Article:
The Catholic Church has consulted many sectors on the state of the Philippine economy and politics. Three major issues were tackled: the automated elections, the ongoing negotiations with the Moro Islamic Liberation Front (MILF) and social decay.
The Church, thru the Catholic Bishops Conference of the Philippines, is very concerned with the PCOS machines which will be used in this year's elections. One Bishop even commented that the PCOS machines used in the 2010 were "flawed" and "had some errors", suggesting that probably, the final results in that elections were probably "in error". The question really, what if, indeed, it was? What then?
There are fears that the Constitution would be tinkered with to accommodate the points of negotiation between GRP and the MILF. The MILF agrees that the Constitution needs to be reviewed and changed, while it is the opposite for the Philippine government. Several analysts actually agree---for the agreement to be valid, the Constitution of the Philippine government should be changed.
Changes in the condition of the Filipino Family, particularly the advent of technologies, are leading to the dissolution of familial ties. Social decay amidst economic growth is a deep concern of the Church, whose mission really is the upliftment of the human soul.
Are we seeing preparations for the revival of Church intervention in Philippine politics? The Church is still the most trusted Institution in the country. Will the Church use its vaulted power to position itself as this administration's main political nemesis?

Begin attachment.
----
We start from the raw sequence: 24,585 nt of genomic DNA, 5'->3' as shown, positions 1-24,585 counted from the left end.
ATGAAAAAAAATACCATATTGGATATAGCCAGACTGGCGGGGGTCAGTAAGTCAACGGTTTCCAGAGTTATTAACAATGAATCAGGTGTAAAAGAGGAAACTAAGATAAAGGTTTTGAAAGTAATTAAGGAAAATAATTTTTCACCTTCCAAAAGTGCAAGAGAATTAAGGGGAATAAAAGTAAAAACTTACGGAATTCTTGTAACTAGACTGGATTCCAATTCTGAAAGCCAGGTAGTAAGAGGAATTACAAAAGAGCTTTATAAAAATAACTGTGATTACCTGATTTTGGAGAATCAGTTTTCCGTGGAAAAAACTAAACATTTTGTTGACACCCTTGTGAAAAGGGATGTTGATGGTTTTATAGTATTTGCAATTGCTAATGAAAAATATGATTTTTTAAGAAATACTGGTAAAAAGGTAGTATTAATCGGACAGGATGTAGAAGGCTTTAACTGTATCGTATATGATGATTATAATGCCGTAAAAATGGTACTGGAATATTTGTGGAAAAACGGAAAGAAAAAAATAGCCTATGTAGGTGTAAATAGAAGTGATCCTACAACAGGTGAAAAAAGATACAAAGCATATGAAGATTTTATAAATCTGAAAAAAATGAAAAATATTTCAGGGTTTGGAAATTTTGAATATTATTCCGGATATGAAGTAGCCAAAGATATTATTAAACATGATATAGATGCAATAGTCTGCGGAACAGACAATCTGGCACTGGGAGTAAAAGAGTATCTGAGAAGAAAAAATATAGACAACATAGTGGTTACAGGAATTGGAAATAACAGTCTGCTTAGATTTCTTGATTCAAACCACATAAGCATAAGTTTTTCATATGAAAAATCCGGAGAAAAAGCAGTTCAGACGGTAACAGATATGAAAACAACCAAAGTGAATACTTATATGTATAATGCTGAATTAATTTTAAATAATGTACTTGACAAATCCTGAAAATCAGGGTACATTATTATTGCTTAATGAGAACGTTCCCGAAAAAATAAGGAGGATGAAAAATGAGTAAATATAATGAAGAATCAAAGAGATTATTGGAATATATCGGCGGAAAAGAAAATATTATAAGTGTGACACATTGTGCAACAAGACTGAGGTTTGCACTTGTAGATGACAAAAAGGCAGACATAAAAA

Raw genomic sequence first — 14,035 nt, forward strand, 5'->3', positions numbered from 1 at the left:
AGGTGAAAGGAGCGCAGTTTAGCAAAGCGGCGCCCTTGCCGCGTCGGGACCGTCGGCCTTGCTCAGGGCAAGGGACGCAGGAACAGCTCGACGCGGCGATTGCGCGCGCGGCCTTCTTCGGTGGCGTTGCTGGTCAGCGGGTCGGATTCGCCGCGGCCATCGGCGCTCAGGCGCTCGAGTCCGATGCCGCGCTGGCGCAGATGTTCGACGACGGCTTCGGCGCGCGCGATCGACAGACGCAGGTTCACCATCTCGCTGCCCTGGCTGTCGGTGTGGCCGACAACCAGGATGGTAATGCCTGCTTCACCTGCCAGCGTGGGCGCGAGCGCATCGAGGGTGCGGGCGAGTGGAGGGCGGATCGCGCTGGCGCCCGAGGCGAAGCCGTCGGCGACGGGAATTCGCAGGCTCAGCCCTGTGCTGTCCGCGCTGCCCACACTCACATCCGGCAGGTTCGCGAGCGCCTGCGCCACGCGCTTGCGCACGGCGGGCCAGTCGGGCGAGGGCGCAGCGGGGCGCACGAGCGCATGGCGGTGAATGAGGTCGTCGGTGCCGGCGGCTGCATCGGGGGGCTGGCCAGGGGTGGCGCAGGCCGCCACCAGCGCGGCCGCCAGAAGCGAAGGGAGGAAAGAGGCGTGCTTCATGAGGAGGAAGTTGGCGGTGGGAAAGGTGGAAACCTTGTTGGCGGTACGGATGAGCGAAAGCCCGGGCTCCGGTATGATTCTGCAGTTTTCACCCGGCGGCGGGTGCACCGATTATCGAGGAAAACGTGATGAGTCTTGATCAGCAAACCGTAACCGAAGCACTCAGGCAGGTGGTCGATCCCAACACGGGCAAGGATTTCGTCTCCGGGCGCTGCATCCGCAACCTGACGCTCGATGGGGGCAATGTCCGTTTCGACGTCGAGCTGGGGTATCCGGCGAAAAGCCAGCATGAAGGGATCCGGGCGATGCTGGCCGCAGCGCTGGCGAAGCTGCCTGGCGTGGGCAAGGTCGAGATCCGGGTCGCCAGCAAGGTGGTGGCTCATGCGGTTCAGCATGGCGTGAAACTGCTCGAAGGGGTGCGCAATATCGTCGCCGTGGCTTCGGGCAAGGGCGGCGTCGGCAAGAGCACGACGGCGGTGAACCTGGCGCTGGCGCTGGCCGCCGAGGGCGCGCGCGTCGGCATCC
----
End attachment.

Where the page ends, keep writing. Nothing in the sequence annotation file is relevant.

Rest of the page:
I doubt it.
For one, it is in the best interest of the Church to maintain its current non-interventionist stance. Second, the Church, as a corporation, is reaping the financial rewards of a very robust economy, what with stocks attaining an all-time high. With Church monies invested in blue-chip and other investments, surely, the Church is very happy with their investments. Third, the fragmentation even of civil society or laity groups within the Church presents a real danger if the Church decides to oppose this administration. There is a very active debate going on in the Church on this issue of political intervention. Many believers see the Church more of a moral force rather than political. Besides, there is really no big issue against this administration that necessitates a more drastic action from the Church.
What is certain is that, slowly, dark skies are enveloping the Tuwid na Daan. There are now groups outside the Power Circle who are feeling aggrieved. Political interests are feeding these groups. This is expected.